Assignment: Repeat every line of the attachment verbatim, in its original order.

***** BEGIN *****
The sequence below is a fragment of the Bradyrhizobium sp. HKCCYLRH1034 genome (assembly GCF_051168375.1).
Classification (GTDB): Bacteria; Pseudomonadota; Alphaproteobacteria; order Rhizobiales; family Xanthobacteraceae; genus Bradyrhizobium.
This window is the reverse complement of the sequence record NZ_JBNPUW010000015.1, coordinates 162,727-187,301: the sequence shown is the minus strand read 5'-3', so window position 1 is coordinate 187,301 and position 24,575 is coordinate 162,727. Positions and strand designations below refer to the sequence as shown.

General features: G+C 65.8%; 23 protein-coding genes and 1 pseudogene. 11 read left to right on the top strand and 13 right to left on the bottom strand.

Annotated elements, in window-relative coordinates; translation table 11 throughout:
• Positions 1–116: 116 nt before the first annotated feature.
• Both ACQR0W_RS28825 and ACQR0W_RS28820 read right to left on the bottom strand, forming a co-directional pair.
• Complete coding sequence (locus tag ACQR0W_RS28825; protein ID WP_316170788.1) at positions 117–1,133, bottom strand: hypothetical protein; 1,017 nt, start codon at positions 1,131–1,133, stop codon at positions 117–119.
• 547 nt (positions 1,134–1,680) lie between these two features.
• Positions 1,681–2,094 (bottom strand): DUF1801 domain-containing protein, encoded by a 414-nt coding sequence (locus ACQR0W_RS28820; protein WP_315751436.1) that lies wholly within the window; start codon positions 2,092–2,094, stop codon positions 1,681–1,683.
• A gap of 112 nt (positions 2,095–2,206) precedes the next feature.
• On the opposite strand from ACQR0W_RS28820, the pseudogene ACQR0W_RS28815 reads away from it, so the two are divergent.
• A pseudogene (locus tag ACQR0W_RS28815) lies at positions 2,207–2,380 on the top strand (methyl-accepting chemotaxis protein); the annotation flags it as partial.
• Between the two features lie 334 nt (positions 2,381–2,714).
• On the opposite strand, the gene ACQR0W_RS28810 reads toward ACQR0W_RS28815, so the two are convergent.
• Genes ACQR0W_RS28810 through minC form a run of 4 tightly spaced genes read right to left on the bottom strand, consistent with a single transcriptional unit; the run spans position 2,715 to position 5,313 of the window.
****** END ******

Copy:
The sequence below is a fragment of the Bradyrhizobium sp. HKCCYLRH1034 genome (assembly GCF_051168375.1).
Classification (GTDB): Bacteria; Pseudomonadota; Alphaproteobacteria; order Rhizobiales; family Xanthobacteraceae; genus Bradyrhizobium.
This window is the reverse complement of the sequence record NZ_JBNPUW010000015.1, coordinates 162,727-187,301: the sequence shown is the minus strand read 5'-3', so window position 1 is coordinate 187,301 and position 24,575 is coordinate 162,727. Positions and strand designations below refer to the sequence as shown.

General features: G+C 65.8%; 23 protein-coding genes and 1 pseudogene. 11 read left to right on the top strand and 13 right to left on the bottom strand.

Annotated elements, in window-relative coordinates; translation table 11 throughout:
• Positions 1–116: 116 nt before the first annotated feature.
• Both ACQR0W_RS28825 and ACQR0W_RS28820 read right to left on the bottom strand, forming a co-directional pair.
• Complete coding sequence (locus tag ACQR0W_RS28825; protein ID WP_316170788.1) at positions 117–1,133, bottom strand: hypothetical protein; 1,017 nt, start codon at positions 1,131–1,133, stop codon at positions 117–119.
• 547 nt (positions 1,134–1,680) lie between these two features.
• Positions 1,681–2,094 (bottom strand): DUF1801 domain-containing protein, encoded by a 414-nt coding sequence (locus ACQR0W_RS28820; protein WP_315751436.1) that lies wholly within the window; start codon positions 2,092–2,094, stop codon positions 1,681–1,683.
• A gap of 112 nt (positions 2,095–2,206) precedes the next feature.
• On the opposite strand from ACQR0W_RS28820, the pseudogene ACQR0W_RS28815 reads away from it, so the two are divergent.
• A pseudogene (locus tag ACQR0W_RS28815) lies at positions 2,207–2,380 on the top strand (methyl-accepting chemotaxis protein); the annotation flags it as partial.
• Between the two features lie 334 nt (positions 2,381–2,714).
• On the opposite strand, the gene ACQR0W_RS28810 reads toward ACQR0W_RS28815, so the two are convergent.
• Genes ACQR0W_RS28810 through minC form a run of 4 tightly spaced genes read right to left on the bottom strand, consistent with a single transcriptional unit; the run spans position 2,715 to position 5,313 of the window.